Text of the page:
Friday, 17 November 2017

Cottage Life

I dream of a country cottage close to the sea.  It may not be thatched, but it would be perfect in a village location.  It would have a pretty garden filled with cottage garden plants ~ hollyhocks and roses amongst them.  

I may not have achieved my dream yet, but I can enjoy my English cottage in miniature.  There is a handy postbox just outside the gate too, so I will be able to post my letters and sit in the garden and watch the world go by.  

Thursday, 16 November 2017


English Robins are a favourite of mine.  I make the distinction between them and their North American cousins (though I'm not sure that they are even related) because, to me, they are the essence of Christmas.  I have several (as yet unopened) cross stitch kits which feature robins, but I decided to make this small bookmark first.

I actually stitched it during the summer, but I thought that I would wait and share it at a more appropriate time.  Just perfect for my Christmas reading.

Wednesday, 15 November 2017

Seeing Double

My latest knitting project is severely testing my patience.  I’m knitting a sheep scarf which is worked in the double knitting technique.

I won’t go into the technical details of working the chart, but will tell you that I’m working both sides together and I have to try to remember which colours go where.  This is supposed to be a Christmas gift for my nephew, but there is a long way to go and not much time...

Tuesday, 14 November 2017

Air Force Heritage Park

I have passed this park many times, but it took me a while to actually go down with the camera on a recent sunny day and take some photos.  It is on the site of the former RCAF Base Summerside.

This base was constructed during the Second World War, between 1940-1941and became a training school for pilots and later, for navigators.

The base was renamed in 1968 and called Canadian Forces Base Summerside.  The Voodoo CF-101 was an all-weather interceptor aircraft, which was based in Atlantic Canada between 1962 and 1984.

In 1968, CFB Summerside became the base of 413 Transport and Rescue Squadron, with responsibility for the east coast of Canada.

The 880 Maritime Reconnaissance Squadron and the 420 Air Reserve Squadron moved to Summerside in 1981.  The Canadair Argus CP-107 was a reconnaissance anti-submarine bomber, which operated from 1957 to 1981.

The Grumann CP-121 Tracker was another anti-submarine aircraft which was based at Summerside.  In the history of this base, many other aircraft operated from here, including Lancasters.

 The flag of the Royal Canadian Air Force. 

The memorial to the bravery of the Search and Rescue Squadron. 

 It is an interesting park, which is beautifully maintained, and a fitting tribute to all who have served.

Monday, 13 November 2017

Dawn's Early Light

I must say that the sunrises have been fairly spectacular recently.  The change in the weather to these first days of winter has resulted in magnificent colours.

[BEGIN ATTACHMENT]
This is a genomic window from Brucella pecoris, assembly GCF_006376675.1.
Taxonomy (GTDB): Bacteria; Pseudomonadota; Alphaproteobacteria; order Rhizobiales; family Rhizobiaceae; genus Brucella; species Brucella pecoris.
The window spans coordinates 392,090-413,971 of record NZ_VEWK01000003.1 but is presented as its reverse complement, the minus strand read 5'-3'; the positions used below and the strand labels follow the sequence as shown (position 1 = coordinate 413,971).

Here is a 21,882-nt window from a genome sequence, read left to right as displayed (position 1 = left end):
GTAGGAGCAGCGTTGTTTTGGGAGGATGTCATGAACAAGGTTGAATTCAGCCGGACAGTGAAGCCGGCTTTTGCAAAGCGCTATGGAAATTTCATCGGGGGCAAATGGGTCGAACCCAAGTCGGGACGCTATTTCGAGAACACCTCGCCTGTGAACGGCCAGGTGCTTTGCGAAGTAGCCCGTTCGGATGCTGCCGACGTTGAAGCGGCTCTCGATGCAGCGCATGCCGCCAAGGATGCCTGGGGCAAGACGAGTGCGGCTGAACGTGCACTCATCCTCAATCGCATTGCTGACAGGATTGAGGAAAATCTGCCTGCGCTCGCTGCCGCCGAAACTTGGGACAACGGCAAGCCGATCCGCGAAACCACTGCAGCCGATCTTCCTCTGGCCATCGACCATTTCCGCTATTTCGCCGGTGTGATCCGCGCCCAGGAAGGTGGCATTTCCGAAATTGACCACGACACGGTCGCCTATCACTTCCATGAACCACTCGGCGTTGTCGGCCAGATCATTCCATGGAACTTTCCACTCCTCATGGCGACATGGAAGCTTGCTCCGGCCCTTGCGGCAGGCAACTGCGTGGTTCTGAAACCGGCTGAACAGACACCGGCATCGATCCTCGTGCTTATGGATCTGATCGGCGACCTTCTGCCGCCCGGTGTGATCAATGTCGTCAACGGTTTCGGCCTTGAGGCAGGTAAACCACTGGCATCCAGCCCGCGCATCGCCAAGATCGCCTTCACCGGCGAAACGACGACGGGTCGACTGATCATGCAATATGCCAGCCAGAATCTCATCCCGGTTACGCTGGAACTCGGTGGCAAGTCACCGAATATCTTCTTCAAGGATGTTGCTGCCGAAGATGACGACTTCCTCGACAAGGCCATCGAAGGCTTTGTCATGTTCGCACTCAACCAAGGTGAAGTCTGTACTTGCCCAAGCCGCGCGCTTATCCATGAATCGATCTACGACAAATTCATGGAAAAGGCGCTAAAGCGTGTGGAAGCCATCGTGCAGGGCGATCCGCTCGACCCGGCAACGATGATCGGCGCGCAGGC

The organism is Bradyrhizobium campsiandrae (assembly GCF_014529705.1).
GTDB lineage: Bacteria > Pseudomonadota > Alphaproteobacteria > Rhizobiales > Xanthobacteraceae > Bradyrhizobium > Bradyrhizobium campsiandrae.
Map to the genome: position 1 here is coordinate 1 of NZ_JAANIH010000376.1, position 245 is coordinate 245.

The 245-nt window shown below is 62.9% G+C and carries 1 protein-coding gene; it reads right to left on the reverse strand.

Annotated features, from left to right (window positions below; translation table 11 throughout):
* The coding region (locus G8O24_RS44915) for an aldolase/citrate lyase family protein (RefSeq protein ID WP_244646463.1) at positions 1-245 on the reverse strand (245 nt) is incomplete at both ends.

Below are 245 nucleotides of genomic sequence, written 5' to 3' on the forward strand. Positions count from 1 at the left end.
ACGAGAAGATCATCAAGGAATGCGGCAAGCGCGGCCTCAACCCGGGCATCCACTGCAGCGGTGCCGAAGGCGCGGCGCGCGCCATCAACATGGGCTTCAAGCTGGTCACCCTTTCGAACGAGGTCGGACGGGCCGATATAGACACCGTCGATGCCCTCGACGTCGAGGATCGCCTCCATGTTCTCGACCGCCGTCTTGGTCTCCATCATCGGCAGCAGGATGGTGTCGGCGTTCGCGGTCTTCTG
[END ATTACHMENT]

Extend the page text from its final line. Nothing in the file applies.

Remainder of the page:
I was mesmerized by the dawn last week and paused to enjoy the display.

The sun slowly appeared in the east and the sky underwent a transformation.

I wasn’t feeling brave enough to venture outdoors in order to capture the moment, as it was -3 C at the time.

So my apologies about the reflection on some of these photos, which were taken through our living room window.  I think that a little bit of glare isn’t too high a price to pay for the beauty of the surroundings.

Sunday, 12 November 2017

Thought For The Day - Part Two

Photo: CBC News
When you go home, tell them of us and say, for their tomorrow, we gave our today.

John Maxwell Edmonds

Saturday, 11 November 2017

For The Fallen

They shall grow not old, as we that are left grow old.  
Age shall not weary them, nor the years condemn.
At the going down of the sun and in the morning;
We will remember them.

Laurence Binyon
For The Fallen

Yesterday was the hundredth anniversary of the end of the Battle of Passchendaele, in which 16,000 Canadian troops were killed or wounded.
We carry the torch and honour their sacrifice.

Friday, 10 November 2017

Preserving Autumn

After our recent trip to the orchard, I searched online for a method of storing apples for later use.

I came across this post by Mennonite Girls Can Cook.  They recommend peeling and slicing the apples before placing them in a bowl of salted water.  Once they are all prepared, they are drained and then laid out on trays for the freezer.

Once froaen, they can be bagged and stored in the freezer until required.  The preparation went smoothly, with no evidence of browning.  

Now we can look forward to apple treats in the dark days of winter.  

Thursday, 9 November 2017

In The Garden

We had the bird bath outside and in position for quite a while before we had any visitors.  This little sparrow seemed to be enjoying it though.  It is quite deep for small birds, so we added a strategic rock close to the centre and they seem to like it.  The water level had gone down a bit too, which probably helped.  The sparrow was able to hop off the rock, splash about and then hop back on.  

It always makes me smile when I watch them enjoying a bath - they are like small children, as there is lots of splashing!